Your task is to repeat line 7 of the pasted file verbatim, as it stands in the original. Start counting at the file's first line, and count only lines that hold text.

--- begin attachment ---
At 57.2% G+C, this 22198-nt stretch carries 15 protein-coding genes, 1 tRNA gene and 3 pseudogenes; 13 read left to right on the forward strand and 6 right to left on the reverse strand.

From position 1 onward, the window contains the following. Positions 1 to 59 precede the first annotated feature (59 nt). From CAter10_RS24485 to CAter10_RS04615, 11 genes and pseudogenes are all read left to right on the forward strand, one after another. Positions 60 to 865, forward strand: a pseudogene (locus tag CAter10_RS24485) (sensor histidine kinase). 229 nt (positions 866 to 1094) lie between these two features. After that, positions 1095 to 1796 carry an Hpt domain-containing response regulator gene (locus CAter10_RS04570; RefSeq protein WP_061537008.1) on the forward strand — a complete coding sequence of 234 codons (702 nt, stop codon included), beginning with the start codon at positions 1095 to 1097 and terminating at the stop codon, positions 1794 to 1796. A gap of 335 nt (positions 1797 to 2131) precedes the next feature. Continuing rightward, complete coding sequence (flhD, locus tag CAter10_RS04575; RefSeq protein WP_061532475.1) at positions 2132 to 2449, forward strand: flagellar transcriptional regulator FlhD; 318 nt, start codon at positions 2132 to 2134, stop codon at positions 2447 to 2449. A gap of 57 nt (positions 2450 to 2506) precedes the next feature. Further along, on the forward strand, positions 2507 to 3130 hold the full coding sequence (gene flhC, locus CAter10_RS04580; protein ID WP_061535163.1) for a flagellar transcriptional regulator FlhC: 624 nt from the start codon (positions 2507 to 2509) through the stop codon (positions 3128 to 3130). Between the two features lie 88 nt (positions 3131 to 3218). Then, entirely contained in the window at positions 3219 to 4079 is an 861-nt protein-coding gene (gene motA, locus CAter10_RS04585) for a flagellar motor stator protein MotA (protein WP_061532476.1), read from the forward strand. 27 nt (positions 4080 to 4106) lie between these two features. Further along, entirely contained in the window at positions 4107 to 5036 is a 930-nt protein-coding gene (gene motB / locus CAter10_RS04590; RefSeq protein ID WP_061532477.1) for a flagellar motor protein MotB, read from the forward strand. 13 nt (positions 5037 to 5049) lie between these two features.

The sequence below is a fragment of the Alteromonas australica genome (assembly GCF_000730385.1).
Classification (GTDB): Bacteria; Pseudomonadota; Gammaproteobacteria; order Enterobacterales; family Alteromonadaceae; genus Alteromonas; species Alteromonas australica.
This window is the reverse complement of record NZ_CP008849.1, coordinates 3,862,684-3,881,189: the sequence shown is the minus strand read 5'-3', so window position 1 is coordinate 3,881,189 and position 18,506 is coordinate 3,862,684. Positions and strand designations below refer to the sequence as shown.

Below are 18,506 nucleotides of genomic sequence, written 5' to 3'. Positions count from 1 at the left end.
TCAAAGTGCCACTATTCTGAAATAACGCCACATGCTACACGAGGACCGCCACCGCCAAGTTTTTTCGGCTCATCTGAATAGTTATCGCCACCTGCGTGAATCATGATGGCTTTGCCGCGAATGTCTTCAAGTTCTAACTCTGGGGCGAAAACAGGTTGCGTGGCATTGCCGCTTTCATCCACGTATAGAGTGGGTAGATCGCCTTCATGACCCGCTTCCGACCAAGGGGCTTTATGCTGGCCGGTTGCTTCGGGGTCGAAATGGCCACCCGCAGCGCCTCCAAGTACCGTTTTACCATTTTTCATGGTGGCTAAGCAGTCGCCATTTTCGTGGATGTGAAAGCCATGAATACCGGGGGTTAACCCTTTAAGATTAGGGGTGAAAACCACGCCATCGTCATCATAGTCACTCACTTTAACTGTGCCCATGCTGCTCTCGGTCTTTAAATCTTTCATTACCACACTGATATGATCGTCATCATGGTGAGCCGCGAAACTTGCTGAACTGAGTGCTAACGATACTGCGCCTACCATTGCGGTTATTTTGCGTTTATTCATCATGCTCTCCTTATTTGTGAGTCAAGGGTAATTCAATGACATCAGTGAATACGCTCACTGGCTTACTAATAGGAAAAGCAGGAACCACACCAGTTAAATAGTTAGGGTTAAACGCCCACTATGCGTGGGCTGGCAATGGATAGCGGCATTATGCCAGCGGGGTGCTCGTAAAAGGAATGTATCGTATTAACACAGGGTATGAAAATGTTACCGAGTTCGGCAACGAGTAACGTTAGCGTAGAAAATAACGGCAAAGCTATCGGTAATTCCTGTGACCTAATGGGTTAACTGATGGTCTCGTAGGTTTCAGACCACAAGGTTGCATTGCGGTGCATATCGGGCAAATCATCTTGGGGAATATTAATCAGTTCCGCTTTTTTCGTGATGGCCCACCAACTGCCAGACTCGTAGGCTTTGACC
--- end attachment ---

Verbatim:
TCAAAGTGCCACTATTCTGAAATAACGCCACATGCTACACGAGGACCGCCACCGCCAAGTTTTTTCGGCTCATCTGAATAGTTATCGCCACCTGCGTGAATCATGATGGCTTTGCCGCGAATGTCTTCAAGTTCTAACTCTGGGGCGAAAACAGGTTGCGTGGCATTGCCGCTTTCATCCACGTATAGAGTGGGTAGATCGCCTTCATGACCCGCTTCCGACCAAGGGGCTTTATGCTGGCCGGTTGCTTCGGGGTCGAAATGGCCACCCGCAGCGCCTCCAAGTACCGTTTTACCATTTTTCATGGTGGCTAAGCAGTCGCCATTTTCGTGGATGTGAAAGCCATGAATACCGGGGGTTAACCCTTTAAGATTAGGGGTGAAAACCACGCCATCGTCATCATAGTCACTCACTTTAACTGTGCCCATGCTGCTCTCGGTCTTTAAATCTTTCATTACCACACTGATATGATCGTCATCATGGTGAGCCGCGAAACTTGCTGAACTGAGTGCTAACGATACTGCGCCTACCATTGCGGTTATTTTGCGTTTATTCATCATGCTCTCCTTATTTGTGAGTCAAGGGTAATTCAATGACATCAGTGAATACGCTCACTGGCTTACTAATAGGAAAAGCAGGAACCACACCAGTTAAATAGTTAGGGTTAAACGCCCACTATGCGTGGGCTGGCAATGGATAGCGGCATTATGCCAGCGGGGTGCTCGTAAAAGGAATGTATCGTATTAACACAGGGTATGAAAATGTTACCGAGTTCGGCAACGAGTAACGTTAGCGTAGAAAATAACGGCAAAGCTATCGGTAATTCCTGTGACCTAATGGGTTAACTGATGGTCTCGTAGGTTTCAGACCACAAGGTTGCATTGCGGTGCATATCGGGCAAATCATCTTGGGGAATATTAATCAGTTCCGCTTTTTTCGTGATGGCCCACCAACTGCCAGACTCGTAGGCTTTGACC